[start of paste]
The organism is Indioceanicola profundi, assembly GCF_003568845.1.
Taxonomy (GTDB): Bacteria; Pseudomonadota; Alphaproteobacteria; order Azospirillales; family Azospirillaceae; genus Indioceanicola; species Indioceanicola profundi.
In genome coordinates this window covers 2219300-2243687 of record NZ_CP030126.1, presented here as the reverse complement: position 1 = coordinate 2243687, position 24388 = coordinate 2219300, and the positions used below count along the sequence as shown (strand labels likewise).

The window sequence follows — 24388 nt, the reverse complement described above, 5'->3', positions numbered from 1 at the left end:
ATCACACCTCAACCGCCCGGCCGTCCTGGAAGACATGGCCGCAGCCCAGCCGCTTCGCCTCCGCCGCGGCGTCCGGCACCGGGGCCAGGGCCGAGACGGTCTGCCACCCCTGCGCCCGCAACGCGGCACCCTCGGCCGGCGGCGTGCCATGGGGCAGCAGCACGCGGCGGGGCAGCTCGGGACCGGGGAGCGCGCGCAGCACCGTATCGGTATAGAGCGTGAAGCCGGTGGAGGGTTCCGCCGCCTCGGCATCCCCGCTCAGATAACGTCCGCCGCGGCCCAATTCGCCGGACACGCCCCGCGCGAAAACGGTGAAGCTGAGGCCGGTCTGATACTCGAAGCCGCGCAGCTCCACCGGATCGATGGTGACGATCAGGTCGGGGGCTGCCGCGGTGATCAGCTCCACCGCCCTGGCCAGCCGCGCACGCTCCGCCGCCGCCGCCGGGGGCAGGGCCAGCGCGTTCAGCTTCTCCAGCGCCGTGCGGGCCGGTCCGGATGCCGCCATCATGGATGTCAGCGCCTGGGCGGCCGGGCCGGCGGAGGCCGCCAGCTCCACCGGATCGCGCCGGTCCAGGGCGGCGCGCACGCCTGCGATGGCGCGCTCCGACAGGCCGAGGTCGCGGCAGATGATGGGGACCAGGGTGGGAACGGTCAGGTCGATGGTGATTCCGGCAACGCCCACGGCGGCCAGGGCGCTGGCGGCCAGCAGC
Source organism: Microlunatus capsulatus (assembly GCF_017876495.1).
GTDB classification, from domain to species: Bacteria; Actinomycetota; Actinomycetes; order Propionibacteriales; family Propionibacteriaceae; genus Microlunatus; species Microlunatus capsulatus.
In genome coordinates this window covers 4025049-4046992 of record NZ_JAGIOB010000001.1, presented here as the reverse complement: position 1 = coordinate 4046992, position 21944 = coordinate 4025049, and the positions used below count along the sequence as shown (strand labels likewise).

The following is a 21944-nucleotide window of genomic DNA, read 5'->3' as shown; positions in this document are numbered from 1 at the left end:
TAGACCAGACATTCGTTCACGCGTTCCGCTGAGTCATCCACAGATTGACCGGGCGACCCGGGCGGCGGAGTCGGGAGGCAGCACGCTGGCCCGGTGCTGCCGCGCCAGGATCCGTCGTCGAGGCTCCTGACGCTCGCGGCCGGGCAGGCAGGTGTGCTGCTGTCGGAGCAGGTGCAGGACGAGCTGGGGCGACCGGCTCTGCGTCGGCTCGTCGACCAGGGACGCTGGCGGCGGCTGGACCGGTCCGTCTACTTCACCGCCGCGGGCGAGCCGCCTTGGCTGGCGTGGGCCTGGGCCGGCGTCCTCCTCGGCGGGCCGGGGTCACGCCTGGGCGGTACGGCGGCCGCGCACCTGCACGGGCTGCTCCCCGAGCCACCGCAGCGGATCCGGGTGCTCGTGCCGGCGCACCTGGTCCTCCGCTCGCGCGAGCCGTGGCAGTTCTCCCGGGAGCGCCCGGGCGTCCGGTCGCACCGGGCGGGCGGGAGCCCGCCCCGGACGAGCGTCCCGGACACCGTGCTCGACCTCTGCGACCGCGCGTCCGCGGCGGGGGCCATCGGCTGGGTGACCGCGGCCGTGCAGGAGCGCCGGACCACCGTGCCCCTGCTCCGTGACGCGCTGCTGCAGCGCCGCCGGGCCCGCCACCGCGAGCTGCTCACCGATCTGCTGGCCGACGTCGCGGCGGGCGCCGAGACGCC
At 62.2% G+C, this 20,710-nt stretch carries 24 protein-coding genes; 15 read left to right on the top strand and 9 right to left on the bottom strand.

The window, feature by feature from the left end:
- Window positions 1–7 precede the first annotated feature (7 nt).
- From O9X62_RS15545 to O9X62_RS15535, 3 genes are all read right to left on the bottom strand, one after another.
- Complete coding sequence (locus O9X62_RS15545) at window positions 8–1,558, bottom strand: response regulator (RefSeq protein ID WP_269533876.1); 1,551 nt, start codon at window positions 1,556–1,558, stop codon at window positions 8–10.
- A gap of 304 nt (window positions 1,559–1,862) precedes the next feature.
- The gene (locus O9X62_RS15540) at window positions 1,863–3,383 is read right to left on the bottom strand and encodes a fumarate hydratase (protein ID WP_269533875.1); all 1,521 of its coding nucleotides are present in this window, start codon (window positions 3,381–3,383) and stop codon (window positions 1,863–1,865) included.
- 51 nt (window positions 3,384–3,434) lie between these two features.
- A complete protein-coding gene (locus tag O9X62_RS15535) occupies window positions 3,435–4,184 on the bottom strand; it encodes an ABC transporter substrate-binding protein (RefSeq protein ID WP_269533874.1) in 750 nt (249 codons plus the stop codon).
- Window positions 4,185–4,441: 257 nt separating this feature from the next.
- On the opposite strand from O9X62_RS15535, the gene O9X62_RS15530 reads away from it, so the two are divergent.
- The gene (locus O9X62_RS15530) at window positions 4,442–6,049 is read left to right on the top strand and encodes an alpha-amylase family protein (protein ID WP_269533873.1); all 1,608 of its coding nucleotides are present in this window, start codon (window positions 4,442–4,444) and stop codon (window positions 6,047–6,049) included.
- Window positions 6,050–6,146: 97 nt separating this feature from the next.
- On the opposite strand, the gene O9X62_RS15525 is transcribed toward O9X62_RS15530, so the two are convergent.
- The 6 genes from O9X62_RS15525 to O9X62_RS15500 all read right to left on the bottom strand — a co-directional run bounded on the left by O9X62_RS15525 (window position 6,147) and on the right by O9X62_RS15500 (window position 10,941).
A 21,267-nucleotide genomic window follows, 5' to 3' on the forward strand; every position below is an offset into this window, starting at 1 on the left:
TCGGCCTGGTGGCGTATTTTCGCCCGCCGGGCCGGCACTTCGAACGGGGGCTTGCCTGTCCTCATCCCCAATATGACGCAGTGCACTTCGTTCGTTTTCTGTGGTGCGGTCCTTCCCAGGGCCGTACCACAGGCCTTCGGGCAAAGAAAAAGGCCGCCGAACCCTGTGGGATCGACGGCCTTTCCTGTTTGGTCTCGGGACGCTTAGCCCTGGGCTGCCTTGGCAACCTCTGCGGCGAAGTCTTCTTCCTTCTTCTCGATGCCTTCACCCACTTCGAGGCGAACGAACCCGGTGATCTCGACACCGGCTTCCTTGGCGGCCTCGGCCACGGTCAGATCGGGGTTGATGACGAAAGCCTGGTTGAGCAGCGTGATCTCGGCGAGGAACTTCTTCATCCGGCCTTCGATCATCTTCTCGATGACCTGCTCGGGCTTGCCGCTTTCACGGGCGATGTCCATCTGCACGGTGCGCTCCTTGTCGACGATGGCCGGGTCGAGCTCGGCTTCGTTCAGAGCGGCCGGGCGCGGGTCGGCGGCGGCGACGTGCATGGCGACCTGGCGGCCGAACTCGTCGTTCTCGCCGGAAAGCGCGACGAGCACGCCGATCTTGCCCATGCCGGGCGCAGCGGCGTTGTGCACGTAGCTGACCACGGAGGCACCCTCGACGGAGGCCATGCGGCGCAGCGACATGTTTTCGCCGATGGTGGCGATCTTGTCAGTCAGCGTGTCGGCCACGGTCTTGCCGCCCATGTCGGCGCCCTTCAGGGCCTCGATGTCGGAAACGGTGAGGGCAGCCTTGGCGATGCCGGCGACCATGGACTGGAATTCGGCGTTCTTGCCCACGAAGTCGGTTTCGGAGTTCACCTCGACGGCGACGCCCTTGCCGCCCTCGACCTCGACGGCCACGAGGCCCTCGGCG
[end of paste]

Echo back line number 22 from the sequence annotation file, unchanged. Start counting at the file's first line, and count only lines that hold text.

- The gene (locus O9X62_RS15530) at window positions 4,442–6,049 is read left to right on the top strand and encodes an alpha-amylase family protein (protein ID WP_269533873.1); all 1,608 of its coding nucleotides are present in this window, start codon (window positions 4,442–4,444) and stop codon (window positions 6,047–6,049) included.